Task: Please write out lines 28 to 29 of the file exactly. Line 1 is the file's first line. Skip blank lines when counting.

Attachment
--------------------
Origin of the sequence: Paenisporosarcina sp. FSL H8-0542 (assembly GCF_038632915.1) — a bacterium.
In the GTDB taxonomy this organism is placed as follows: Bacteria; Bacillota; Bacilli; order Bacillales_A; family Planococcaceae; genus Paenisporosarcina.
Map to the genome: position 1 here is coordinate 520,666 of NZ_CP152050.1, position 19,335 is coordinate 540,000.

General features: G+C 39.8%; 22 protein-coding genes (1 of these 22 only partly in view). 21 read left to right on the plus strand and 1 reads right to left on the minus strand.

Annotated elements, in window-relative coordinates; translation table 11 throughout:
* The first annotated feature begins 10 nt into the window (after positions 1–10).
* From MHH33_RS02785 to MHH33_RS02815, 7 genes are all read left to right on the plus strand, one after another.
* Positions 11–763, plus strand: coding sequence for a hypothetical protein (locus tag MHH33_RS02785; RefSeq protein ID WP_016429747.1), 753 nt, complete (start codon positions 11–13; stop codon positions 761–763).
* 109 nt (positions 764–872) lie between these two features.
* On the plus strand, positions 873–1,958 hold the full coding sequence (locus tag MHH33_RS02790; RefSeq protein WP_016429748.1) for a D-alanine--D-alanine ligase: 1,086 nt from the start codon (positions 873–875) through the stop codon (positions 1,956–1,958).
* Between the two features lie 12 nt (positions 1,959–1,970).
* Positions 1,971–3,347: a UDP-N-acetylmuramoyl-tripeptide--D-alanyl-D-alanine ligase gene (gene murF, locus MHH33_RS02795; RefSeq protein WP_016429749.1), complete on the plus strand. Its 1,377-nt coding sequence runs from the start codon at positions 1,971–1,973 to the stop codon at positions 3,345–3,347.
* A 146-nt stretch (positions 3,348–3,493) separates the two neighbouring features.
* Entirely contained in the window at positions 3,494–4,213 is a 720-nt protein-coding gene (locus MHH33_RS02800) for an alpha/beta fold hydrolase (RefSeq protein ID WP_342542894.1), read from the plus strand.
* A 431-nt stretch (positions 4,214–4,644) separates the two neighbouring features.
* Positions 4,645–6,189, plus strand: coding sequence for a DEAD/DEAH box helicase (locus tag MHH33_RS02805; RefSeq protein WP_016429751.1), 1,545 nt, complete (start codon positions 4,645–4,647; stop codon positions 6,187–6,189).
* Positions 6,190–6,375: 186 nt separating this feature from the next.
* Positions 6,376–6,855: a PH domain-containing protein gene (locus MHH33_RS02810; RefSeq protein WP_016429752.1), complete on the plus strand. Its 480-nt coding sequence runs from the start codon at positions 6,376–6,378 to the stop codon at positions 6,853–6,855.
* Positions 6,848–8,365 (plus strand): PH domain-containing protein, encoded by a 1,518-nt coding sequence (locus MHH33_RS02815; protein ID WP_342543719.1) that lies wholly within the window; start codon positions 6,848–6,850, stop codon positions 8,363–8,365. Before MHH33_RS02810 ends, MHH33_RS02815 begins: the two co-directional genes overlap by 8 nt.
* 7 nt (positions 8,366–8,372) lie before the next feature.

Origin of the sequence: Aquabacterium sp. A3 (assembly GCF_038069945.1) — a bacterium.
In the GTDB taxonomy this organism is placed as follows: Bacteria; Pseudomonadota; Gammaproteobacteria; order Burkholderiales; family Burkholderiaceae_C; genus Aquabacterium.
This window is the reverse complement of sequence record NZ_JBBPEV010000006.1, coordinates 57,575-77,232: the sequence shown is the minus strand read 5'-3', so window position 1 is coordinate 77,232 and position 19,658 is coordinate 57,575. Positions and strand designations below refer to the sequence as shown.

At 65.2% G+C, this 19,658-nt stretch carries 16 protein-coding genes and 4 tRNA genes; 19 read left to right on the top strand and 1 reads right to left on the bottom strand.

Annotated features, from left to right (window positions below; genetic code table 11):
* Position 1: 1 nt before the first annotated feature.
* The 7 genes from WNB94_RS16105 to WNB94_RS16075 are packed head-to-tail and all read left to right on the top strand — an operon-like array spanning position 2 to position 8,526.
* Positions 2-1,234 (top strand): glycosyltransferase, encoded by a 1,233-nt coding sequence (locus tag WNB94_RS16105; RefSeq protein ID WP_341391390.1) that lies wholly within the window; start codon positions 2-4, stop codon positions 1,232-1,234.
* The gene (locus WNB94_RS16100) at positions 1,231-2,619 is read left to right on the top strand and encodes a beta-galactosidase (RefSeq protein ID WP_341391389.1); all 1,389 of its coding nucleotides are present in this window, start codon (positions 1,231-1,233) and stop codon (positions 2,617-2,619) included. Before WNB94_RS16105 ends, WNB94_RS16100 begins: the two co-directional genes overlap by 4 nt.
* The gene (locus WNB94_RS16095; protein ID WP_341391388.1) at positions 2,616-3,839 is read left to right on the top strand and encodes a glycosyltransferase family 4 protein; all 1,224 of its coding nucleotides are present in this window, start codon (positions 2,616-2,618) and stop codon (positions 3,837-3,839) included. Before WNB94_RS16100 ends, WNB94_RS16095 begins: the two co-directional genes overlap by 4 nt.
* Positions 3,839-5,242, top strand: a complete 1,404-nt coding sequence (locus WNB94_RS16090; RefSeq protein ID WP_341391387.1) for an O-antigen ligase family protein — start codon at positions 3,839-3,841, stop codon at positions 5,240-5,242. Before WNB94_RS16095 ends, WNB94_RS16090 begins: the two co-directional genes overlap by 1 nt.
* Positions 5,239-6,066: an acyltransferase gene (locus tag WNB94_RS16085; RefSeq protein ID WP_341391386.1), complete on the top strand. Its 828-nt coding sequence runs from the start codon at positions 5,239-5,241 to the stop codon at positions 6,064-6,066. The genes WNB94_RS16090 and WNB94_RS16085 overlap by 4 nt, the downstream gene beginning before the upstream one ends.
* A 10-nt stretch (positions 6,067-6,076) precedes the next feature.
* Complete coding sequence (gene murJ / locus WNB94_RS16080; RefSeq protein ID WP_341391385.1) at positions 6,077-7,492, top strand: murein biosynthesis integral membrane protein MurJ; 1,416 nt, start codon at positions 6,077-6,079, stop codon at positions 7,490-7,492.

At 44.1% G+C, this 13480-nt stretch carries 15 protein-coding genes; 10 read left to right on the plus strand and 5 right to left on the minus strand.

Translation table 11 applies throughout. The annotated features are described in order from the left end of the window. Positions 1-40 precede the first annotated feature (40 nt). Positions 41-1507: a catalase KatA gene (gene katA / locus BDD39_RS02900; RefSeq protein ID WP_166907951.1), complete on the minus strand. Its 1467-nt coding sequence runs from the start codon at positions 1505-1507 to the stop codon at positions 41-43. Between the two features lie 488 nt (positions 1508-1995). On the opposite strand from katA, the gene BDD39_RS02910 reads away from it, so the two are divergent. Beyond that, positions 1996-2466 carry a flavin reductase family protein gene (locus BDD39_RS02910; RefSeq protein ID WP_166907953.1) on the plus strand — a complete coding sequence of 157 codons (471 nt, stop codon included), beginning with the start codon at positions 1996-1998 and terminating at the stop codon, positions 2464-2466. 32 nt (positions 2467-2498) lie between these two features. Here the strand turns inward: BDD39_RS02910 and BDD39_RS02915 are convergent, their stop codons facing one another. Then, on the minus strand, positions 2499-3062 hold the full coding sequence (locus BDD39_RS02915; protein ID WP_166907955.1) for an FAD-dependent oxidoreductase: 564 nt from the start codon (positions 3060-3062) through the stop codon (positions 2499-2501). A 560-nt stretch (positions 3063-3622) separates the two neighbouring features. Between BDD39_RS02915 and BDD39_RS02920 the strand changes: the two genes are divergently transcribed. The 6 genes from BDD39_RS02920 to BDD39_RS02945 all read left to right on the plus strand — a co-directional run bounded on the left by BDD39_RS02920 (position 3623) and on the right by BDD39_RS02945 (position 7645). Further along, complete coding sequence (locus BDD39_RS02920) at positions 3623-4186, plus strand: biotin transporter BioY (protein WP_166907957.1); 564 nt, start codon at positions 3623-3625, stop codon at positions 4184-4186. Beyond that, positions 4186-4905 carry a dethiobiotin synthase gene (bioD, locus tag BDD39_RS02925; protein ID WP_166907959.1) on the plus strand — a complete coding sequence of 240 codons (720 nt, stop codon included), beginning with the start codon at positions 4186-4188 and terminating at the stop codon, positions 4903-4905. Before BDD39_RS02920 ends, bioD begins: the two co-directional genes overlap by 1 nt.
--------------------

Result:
* Positions 2-1,234 (top strand): glycosyltransferase, encoded by a 1,233-nt coding sequence (locus tag WNB94_RS16105; RefSeq protein ID WP_341391390.1) that lies wholly within the window; start codon positions 2-4, stop codon positions 1,232-1,234.
* The gene (locus WNB94_RS16100) at positions 1,231-2,619 is read left to right on the top strand and encodes a beta-galactosidase (RefSeq protein ID WP_341391389.1); all 1,389 of its coding nucleotides are present in this window, start codon (positions 1,231-1,233) and stop codon (positions 2,617-2,619) included. Before WNB94_RS16105 ends, WNB94_RS16100 begins: the two co-directional genes overlap by 4 nt.